The Pensacola families, who lost everything in last weekend’s fire, are getting the help they need.
Fares did not do what they were going to do or where to go.
Fares said, “I do not wish this to my worst enemies.” “It was difficult. If this happens to my infection, I will contact him.”
Since the reports were filed, assistance from the Red Cross, Bailey Preparatory School, and professional firefighters in Escambia County has helped keep this family alive.
Faris said, “The fireman called me.” “He wanted to extend a helping hand and give us something to show us that he cared, and it wasn’t just his job. It smashed me and made me happy because they were looking for me.”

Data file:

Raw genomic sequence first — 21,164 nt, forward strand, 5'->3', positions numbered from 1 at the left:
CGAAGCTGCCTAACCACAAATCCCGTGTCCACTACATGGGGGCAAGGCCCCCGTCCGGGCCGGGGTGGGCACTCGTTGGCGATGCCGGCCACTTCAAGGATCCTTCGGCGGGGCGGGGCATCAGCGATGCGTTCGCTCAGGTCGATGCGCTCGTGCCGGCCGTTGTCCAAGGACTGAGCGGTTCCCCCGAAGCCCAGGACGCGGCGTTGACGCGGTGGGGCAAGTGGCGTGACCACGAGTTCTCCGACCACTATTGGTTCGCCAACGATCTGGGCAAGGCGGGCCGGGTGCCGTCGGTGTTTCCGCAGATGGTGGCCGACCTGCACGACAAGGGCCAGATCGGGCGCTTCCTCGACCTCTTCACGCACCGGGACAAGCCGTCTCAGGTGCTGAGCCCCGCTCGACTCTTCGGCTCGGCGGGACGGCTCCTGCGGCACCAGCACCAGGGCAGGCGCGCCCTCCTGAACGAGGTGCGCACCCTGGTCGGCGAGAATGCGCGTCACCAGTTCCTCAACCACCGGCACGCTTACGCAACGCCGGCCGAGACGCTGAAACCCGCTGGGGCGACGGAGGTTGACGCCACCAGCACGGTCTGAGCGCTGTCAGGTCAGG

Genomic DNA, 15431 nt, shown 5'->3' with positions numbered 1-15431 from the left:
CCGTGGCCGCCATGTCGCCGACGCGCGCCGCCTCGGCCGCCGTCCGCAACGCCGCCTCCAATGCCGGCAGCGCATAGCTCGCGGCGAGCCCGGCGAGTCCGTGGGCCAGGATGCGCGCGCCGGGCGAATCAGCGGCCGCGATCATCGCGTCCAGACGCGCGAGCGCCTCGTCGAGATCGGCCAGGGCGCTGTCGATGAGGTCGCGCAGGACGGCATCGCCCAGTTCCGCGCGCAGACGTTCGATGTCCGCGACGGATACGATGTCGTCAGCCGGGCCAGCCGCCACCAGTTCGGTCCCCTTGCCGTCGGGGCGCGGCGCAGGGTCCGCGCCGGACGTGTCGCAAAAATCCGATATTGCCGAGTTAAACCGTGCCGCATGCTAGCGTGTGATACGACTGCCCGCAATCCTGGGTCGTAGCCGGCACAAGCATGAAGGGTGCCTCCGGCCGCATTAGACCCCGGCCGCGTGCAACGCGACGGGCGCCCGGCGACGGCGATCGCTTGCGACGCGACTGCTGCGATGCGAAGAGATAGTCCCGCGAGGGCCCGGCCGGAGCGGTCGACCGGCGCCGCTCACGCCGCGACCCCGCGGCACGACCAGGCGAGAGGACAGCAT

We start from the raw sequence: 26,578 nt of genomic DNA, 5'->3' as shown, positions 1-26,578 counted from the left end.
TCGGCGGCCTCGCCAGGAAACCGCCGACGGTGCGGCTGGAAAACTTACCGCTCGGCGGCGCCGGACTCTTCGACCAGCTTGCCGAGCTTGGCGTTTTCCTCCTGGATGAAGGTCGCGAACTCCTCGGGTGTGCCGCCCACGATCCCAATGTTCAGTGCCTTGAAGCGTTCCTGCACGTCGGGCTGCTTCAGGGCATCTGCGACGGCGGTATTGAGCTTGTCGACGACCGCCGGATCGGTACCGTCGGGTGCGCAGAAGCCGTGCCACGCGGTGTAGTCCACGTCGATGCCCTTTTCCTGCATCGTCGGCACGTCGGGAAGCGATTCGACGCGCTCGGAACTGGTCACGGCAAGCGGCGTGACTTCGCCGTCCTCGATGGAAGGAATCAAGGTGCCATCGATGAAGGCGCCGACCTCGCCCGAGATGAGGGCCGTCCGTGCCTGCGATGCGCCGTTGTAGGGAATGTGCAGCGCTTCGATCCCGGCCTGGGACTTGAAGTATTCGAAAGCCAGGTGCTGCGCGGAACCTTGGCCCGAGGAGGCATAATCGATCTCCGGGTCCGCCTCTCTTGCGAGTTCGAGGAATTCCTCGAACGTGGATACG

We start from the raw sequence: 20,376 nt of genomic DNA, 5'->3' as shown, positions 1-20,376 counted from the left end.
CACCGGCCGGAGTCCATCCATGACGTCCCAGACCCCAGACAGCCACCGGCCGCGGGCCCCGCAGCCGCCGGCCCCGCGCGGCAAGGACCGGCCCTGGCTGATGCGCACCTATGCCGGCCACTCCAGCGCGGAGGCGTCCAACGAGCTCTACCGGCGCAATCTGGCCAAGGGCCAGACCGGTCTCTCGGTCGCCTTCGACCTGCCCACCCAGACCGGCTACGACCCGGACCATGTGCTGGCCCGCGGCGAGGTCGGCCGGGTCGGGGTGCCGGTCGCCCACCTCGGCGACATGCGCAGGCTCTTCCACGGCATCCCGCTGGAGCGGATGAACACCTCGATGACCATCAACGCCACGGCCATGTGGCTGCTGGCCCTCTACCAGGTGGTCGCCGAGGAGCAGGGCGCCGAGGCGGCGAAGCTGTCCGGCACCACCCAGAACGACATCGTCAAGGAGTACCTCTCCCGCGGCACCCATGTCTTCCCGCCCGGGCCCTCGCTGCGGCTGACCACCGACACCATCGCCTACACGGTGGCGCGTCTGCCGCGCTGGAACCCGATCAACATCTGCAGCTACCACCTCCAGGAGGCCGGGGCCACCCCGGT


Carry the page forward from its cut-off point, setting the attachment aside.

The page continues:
The Firefighters’ Charitable Society began in 2000 to help families after a tragedy. The Fund also helps the families of the injured firefighters.
“We spend a lot of time with families directly when they lose everything immediately,” said Nick Gradia, chief professional firefighter in the Province of Escambia. “We understand the difficulties, and we see the looks on the faces of the parents for what I am going to do? How will I put the clothes on the backs of my children? We try to intervene and provide some help and help wherever we can.”
While Fares is grateful for the help from the community, she still wants to hold the owner of her apartment complex to account for not fixing the faulty electrical outlet that started the fire. She says she has reported this for maintenance multiple times.
Forest Creek management put her family in a different unit on the complex, but Farris says this apartment also has multiple issues.
“My children’s clothes, shoes, and toys are gone,” Fares said. “I appreciate the help from everyone, but I feel bad because the apartment owners should really pay.”